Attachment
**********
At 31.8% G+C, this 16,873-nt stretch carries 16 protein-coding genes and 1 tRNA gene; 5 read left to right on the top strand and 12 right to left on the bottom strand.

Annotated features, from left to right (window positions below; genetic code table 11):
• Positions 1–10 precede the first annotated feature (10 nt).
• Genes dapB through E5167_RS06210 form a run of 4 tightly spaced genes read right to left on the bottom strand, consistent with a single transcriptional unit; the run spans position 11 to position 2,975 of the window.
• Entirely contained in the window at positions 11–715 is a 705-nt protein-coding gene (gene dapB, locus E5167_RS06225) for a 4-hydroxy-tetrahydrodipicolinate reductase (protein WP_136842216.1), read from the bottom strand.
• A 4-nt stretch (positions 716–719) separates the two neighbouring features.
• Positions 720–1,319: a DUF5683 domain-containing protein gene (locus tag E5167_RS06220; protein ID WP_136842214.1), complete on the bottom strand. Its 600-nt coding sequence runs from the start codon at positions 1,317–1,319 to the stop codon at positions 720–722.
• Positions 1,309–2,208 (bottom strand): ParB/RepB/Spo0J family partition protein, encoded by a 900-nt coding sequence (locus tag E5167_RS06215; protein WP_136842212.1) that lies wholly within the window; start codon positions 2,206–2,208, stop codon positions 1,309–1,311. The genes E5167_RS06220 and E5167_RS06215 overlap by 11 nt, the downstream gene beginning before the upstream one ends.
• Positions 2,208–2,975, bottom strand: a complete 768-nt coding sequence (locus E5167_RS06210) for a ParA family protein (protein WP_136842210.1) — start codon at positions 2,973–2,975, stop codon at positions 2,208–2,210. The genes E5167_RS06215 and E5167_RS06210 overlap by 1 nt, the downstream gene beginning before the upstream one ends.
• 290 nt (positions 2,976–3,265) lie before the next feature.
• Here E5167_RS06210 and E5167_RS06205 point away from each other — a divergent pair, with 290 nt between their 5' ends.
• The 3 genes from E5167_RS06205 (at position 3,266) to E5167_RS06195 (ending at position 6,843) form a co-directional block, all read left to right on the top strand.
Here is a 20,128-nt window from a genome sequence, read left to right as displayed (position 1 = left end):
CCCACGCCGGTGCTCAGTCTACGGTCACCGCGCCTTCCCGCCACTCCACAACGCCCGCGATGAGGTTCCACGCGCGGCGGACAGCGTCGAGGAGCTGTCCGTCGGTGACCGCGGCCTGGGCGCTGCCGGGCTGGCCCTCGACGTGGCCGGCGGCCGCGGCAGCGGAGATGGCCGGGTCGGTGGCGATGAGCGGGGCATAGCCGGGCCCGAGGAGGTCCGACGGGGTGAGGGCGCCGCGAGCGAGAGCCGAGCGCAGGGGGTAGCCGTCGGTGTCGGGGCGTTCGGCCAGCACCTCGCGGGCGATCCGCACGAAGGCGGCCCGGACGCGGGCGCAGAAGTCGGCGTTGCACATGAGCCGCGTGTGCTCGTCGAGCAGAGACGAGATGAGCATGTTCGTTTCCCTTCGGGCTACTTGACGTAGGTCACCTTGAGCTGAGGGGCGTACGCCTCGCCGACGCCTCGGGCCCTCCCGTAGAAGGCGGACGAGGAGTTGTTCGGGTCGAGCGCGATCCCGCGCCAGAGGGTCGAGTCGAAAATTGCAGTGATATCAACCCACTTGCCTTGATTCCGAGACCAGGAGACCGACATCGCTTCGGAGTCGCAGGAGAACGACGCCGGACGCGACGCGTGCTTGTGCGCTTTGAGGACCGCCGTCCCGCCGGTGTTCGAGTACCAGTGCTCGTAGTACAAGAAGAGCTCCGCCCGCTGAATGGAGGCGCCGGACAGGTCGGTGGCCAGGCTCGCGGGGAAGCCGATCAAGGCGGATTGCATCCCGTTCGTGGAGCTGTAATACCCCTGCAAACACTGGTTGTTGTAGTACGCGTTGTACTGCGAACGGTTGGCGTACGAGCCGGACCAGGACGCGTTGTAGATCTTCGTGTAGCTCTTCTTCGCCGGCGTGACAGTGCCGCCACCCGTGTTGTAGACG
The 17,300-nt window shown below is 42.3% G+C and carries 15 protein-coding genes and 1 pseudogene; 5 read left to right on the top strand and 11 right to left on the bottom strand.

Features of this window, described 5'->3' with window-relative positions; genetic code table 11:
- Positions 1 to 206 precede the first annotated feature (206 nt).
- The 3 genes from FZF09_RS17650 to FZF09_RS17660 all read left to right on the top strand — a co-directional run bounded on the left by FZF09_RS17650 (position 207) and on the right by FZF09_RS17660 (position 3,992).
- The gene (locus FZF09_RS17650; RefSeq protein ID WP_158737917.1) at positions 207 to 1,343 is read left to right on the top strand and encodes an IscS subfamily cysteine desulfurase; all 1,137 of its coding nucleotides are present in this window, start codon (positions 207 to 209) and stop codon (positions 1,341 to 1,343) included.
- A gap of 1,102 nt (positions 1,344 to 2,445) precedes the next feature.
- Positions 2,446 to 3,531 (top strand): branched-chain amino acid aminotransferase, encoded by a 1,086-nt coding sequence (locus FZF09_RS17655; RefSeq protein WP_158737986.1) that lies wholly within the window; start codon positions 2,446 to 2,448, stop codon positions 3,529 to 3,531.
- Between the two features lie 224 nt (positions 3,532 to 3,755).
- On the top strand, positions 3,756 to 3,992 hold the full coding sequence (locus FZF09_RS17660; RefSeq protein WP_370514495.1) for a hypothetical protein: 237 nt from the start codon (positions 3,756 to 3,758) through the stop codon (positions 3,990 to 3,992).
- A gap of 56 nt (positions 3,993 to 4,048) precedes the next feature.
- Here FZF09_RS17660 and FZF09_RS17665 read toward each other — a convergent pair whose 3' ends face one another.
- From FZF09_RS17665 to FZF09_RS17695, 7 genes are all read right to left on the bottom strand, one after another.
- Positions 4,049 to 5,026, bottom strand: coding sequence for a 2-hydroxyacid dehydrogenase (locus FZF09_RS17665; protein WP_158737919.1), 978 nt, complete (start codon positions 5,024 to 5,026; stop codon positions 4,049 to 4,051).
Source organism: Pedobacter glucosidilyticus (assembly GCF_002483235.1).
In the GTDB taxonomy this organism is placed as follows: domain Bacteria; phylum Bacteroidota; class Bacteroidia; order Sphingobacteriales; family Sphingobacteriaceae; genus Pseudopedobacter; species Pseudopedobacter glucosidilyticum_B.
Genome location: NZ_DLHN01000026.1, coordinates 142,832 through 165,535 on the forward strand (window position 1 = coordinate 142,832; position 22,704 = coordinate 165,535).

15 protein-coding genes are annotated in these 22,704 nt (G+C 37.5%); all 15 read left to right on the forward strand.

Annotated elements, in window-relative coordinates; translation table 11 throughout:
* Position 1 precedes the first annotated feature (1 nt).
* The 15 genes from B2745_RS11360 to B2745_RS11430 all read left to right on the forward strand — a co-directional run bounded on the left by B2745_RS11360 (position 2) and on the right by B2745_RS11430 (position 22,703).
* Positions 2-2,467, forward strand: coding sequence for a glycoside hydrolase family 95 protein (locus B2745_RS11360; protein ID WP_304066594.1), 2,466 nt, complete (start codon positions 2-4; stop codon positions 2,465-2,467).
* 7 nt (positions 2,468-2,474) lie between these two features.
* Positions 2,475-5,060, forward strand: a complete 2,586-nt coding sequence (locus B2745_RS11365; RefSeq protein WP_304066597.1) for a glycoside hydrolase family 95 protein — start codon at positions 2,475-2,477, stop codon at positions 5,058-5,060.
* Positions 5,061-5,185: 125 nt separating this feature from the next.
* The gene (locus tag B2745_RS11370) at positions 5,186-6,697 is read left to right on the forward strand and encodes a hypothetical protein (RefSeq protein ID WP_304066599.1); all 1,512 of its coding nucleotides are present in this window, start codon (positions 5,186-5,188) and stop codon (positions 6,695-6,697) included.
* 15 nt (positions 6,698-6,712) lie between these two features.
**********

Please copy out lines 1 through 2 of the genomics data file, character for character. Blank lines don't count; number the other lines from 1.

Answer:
At 31.8% G+C, this 16,873-nt stretch carries 16 protein-coding genes and 1 tRNA gene; 5 read left to right on the top strand and 12 right to left on the bottom strand.

Annotated features, from left to right (window positions below; genetic code table 11):